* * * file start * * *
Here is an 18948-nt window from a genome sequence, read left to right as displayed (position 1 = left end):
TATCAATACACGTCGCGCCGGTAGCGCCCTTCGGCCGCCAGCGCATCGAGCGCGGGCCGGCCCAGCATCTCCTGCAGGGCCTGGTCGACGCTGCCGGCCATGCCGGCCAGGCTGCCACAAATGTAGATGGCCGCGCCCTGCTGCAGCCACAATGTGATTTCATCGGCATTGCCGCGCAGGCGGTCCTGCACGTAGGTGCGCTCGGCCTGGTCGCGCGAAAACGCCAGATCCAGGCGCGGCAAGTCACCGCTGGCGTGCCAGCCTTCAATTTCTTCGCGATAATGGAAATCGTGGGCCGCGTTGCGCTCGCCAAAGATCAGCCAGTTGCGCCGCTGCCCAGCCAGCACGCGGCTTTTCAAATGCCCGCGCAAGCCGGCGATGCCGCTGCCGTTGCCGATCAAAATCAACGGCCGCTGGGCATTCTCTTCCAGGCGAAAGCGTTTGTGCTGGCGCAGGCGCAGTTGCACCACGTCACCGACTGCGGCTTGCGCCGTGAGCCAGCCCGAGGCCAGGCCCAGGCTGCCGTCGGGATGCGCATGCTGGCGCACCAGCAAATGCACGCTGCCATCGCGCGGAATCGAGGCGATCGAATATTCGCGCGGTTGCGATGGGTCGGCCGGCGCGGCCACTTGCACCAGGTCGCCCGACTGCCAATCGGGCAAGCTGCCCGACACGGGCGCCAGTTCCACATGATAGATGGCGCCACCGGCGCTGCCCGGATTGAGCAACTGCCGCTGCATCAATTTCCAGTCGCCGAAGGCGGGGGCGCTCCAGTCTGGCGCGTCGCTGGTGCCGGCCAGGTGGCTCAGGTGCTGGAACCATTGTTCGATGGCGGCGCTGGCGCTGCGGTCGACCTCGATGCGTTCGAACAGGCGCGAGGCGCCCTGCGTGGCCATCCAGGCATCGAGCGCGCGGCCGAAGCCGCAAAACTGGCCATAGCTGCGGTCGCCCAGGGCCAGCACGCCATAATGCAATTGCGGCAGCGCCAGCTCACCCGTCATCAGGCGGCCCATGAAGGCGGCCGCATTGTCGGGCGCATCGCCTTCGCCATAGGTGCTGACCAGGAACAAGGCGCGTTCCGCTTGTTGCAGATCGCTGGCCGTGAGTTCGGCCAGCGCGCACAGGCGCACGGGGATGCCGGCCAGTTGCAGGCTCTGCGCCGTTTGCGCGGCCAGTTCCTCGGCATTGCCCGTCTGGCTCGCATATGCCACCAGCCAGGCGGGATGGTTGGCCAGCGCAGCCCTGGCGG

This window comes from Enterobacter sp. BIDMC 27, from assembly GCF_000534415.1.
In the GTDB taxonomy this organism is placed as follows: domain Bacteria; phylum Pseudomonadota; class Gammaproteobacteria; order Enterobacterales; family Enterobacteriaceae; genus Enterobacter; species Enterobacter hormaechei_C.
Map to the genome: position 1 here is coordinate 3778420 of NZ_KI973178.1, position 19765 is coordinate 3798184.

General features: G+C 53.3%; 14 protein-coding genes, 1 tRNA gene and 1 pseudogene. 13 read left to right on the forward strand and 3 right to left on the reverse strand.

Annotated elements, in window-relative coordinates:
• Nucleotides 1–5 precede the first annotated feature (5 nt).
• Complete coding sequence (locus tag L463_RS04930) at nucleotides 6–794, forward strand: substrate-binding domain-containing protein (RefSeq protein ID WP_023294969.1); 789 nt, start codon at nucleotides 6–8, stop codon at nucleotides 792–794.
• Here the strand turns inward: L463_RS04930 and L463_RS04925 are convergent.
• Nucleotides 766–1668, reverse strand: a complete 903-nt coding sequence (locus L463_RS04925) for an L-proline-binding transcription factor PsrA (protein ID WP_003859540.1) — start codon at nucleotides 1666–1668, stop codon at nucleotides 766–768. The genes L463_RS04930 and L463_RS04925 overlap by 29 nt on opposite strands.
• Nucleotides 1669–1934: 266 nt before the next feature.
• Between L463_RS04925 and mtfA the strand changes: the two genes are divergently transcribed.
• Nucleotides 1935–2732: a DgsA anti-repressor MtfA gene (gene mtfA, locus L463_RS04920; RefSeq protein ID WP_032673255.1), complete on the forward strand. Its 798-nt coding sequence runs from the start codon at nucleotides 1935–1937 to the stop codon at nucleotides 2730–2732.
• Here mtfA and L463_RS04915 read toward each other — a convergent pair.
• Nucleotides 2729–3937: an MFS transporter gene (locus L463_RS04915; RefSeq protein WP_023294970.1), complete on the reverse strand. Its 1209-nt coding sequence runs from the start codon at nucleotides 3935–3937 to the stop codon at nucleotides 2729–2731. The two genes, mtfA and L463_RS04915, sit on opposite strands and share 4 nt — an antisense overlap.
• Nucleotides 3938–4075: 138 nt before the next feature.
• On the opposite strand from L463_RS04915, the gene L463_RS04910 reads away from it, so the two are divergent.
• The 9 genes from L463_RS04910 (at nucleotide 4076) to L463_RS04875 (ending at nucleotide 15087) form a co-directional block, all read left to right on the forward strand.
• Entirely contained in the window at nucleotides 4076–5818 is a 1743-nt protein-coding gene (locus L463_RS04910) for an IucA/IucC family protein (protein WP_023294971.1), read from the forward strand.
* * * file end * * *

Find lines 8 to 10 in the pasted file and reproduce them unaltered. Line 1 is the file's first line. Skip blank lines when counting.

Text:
• Nucleotides 1–5 precede the first annotated feature (5 nt).
• Complete coding sequence (locus tag L463_RS04930) at nucleotides 6–794, forward strand: substrate-binding domain-containing protein (RefSeq protein ID WP_023294969.1); 789 nt, start codon at nucleotides 6–8, stop codon at nucleotides 792–794.
• Here the strand turns inward: L463_RS04930 and L463_RS04925 are convergent.